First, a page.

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Georgia: Data Glitch Distorts Abortion Picture

Newborns at a maternity center in Georgia. The average observed ratio of boys to girls born in Georgia is higher than the natural sex-at-birth ratio of 105 boys for every 100 girls, but the problem appears to be smaller than often portrayed. (Photo: Georgia’s Ministry of Labor, Health and Social Affairs)

Sex-selective abortion in Georgia is a topic that has caught international attention. From an Economist article published in September 2013 to a 2015 UN report, Georgia tends to be portrayed as having one of the worst sex-selective abortion problems in the world. Closer inspection of the data, however, suggests the issue may be blown out of proportion.
 
The first study to draw attention to the sex-selective abortion issue in Georgia was published in 2013 in the journal International Perspectives on Sexual and Reproductive Health, and relied on statistics compiled by the World Health Organization. The authors found a sex-at-birth ratio of 121 boys for every 100 girls born in Georgia from 2005-2009. That number suggested there was a problem: one of the most common estimates of the natural sex-at-birth ratio is 105 boys for every 100 girls, or 95.2 girls for every 100 boys. Any difference between the natural and observed ratios in favor of boys is generally thought to be an indicator of sex-selective abortion.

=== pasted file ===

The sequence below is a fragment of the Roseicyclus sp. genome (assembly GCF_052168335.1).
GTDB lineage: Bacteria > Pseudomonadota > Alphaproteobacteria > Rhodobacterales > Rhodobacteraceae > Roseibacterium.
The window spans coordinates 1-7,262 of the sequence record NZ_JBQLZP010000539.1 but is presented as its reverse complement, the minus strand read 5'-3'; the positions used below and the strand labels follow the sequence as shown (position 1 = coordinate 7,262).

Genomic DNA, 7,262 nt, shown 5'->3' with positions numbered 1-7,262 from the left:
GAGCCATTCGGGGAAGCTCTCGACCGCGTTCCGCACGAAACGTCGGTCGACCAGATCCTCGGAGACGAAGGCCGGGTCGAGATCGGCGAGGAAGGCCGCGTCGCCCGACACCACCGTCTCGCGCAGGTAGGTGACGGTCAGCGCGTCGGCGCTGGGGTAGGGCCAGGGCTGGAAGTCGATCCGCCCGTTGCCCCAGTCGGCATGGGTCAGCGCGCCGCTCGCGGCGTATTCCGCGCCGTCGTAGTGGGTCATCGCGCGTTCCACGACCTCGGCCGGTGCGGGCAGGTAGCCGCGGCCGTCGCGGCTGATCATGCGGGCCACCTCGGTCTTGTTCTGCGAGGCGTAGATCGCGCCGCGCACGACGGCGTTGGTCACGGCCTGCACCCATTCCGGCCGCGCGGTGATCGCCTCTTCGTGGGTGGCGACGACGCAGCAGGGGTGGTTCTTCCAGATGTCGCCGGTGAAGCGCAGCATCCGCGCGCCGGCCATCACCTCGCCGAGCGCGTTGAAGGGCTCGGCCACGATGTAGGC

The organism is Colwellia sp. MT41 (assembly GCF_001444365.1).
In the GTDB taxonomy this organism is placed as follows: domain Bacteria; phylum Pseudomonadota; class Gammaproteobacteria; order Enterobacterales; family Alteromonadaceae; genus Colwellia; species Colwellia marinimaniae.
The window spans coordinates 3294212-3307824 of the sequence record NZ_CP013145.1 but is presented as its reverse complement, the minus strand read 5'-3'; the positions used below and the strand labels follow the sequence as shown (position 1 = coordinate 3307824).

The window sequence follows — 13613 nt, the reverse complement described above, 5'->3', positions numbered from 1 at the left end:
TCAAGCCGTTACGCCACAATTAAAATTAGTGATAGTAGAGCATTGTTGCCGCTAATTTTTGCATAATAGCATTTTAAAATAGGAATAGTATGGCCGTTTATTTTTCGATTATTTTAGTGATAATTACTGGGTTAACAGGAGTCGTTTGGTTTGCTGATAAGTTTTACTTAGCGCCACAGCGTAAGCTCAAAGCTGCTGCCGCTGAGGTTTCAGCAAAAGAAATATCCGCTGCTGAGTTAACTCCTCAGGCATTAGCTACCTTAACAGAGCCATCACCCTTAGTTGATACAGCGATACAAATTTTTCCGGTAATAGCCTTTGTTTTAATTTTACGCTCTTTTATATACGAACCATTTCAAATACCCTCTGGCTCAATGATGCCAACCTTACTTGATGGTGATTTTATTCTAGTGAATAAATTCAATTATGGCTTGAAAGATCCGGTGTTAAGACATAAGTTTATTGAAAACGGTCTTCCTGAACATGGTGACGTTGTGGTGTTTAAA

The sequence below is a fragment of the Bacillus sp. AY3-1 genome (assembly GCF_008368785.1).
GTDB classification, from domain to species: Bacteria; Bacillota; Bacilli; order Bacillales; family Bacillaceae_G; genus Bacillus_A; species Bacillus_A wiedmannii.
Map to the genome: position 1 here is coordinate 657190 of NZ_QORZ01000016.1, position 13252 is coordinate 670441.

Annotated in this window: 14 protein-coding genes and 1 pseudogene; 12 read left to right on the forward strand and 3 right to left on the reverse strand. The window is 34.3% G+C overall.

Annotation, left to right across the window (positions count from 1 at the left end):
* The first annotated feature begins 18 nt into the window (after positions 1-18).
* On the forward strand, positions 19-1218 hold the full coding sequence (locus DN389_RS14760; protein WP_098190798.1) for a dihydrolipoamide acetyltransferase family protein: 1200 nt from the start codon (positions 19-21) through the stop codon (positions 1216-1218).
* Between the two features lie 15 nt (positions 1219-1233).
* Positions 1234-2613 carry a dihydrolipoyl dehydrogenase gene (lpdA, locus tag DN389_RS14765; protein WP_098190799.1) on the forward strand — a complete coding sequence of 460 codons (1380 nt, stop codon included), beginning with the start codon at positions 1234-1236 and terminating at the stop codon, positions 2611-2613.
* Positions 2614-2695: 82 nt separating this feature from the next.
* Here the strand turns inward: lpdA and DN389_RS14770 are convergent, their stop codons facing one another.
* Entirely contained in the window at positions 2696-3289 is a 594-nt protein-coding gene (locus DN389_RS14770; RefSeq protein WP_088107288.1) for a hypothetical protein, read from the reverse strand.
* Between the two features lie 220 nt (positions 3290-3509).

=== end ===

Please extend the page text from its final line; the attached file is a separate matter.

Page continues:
The study suggested that Georgia had one of the largest sex-selective abortion problems in the world.
 

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Dustin Gilbreath is a Policy Analyst at CRRC-Georgia. He co-edits the organization’s blog Social Science in the Caucasus. The views presented in this article do not necessarily reflect the views of CRRC-Georgia.

Georgia: Data Glitch Distorts Abortion Picture

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